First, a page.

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Wednesday 24 Sep 2014

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Garrow's Law: synopsis

(L-R) Silvester (Aidan McArdle ) and William Garrow (Andrew Buchan)

In the late 18th century, a young, idealistic barrister, William Garrow, is given his first criminal defence case at the Old Bailey by attorney and mentor, John Southouse.

The case is brought by Mary Pace who needs a barrister to defend her innocent brother, Peter. He finds himself falsely accused by the renowned thief-taker, Forrester, of robbing a man at gunpoint.

At the Old Bailey, Garrow meets the prosecuting barrister, Oxford-educated Silvester, who quickly becomes Garrow's nemesis. An over-confident Garrow is outwitted in court by Silvester and Forrester humiliates Garrow when questioned by him. Silvester wins the case and the infamously harsh Judge Buller sentences Peter Pace to death.

Garrow is devastated but his performance nonetheless catches the eye of Lady Sarah Hill who is in court taking notes for her husband, the politician Sir Arthur Hill.

Garrow is invited to dinner at Sir Arthur and Lady Sarah's home but the dinner party does not go well. The talk around the table of crime and punishment offends Garrow's sense of justice and he leaves in disgust.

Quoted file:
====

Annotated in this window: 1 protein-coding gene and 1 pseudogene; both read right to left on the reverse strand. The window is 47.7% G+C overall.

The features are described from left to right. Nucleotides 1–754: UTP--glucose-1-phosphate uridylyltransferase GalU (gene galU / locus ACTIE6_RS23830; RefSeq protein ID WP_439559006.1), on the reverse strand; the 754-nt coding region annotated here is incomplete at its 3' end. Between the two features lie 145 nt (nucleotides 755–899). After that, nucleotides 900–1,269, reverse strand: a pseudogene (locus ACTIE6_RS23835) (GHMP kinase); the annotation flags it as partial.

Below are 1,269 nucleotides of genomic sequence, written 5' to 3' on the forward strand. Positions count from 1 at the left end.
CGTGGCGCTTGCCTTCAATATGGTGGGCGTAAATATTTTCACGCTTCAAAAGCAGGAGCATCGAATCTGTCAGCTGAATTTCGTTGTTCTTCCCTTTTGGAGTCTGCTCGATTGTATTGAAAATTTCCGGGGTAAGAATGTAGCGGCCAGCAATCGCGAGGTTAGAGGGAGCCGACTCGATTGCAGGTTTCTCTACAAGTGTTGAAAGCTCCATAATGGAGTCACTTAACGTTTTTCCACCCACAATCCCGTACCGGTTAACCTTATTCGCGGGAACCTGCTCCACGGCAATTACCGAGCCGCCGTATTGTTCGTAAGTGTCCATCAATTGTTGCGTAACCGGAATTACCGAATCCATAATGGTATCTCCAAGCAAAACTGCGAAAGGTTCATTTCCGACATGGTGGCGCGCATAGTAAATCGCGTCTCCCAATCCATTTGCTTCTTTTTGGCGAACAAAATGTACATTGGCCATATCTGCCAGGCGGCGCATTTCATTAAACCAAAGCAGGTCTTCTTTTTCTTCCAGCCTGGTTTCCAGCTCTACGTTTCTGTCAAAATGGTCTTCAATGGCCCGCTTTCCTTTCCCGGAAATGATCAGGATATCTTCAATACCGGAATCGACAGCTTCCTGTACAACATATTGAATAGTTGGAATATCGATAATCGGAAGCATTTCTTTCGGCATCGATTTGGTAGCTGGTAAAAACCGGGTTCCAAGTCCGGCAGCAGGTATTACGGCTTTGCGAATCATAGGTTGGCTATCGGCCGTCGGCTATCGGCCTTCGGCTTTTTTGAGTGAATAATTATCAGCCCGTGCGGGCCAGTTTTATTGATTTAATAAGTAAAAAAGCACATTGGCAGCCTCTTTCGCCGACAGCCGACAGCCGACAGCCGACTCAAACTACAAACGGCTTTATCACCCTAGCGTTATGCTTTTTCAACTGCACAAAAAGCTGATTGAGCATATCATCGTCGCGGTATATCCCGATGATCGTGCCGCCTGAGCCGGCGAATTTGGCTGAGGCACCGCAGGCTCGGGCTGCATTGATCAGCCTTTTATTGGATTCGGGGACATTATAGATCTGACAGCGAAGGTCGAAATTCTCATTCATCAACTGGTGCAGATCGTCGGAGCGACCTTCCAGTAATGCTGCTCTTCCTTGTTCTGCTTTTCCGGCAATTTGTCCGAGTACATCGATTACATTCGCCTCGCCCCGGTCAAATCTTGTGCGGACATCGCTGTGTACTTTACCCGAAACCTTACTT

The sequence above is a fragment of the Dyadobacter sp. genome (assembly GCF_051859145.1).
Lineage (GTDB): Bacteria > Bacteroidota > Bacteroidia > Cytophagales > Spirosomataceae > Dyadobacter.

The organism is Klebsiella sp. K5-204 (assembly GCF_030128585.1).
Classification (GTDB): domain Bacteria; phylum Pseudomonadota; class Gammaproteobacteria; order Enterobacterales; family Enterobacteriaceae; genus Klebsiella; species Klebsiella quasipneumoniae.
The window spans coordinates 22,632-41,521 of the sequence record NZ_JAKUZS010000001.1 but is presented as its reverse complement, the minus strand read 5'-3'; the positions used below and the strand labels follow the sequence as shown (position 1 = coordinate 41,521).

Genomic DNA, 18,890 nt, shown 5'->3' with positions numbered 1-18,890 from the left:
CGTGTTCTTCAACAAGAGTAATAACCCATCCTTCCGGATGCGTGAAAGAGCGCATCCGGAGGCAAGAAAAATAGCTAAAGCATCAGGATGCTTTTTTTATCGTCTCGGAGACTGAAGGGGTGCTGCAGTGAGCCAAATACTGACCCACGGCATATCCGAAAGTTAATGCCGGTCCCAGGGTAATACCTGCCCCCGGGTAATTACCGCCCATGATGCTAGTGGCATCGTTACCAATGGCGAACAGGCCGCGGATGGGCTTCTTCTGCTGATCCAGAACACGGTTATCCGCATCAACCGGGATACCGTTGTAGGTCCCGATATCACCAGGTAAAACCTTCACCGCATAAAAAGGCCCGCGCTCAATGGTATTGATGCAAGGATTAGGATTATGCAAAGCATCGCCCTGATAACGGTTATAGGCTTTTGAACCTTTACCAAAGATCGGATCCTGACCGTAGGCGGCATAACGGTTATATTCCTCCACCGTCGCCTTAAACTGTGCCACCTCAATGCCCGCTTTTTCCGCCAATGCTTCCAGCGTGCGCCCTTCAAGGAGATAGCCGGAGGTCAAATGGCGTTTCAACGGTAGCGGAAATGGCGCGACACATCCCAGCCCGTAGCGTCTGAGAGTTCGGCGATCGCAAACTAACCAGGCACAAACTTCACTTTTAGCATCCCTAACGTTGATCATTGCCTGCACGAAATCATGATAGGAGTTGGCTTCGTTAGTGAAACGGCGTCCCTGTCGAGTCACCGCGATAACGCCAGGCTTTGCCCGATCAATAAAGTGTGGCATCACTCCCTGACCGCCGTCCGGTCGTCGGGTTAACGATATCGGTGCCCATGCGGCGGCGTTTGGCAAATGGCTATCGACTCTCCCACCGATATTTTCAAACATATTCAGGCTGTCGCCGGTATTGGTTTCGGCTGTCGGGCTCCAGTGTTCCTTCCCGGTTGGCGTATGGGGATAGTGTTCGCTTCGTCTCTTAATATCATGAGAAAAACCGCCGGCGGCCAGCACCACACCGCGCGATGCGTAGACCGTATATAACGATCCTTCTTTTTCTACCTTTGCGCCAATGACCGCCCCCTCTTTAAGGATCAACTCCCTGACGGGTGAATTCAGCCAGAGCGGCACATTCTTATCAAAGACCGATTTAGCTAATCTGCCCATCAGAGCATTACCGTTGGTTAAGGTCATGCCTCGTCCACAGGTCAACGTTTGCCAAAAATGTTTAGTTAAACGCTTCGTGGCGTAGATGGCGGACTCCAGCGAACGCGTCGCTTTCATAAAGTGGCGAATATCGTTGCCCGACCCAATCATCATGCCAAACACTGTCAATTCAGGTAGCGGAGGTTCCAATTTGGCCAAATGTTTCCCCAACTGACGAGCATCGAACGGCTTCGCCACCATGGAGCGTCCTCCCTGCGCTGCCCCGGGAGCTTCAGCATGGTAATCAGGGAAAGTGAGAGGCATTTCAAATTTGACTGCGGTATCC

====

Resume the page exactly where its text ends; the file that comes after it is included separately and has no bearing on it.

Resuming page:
Lady Sarah Hill takes notes at a magistrate's hearing of a young maidservant, Elizabeth Jarvis, who is accused of murdering her newborn baby. Her mistress, Mrs Tarling, discovered her condition and the case is brought before Judge Buller at the Old Bailey.

Lady Sarah goes to Southouse and insists that Garrow defends Elizabeth and that she will pay for the defence. Southouse has no choice but to instruct Garrow and they go to visit Elizabeth at Newgate Prison.

In court, Garrow is this time well-prepared having visited an obstetrician with a queasy Southouse and gathered vital medical evidence. He discredits the evidence of the prosecution witnesses – Mrs Tarling and a surgeon, William Herring – and advises Elizabeth to defend herself to the jury as law dictates he is not allowed to do so.

His method of defence works and the jury find Elizabeth not guilty. She is released.

A jubilant Garrow vows to change the law and bring justice to the defenceless and he tells Southouse that he hopes the support of Lady Sarah will help him do so. Southouse does not approve.

Future episodes will appear on BBC Network Programme Information

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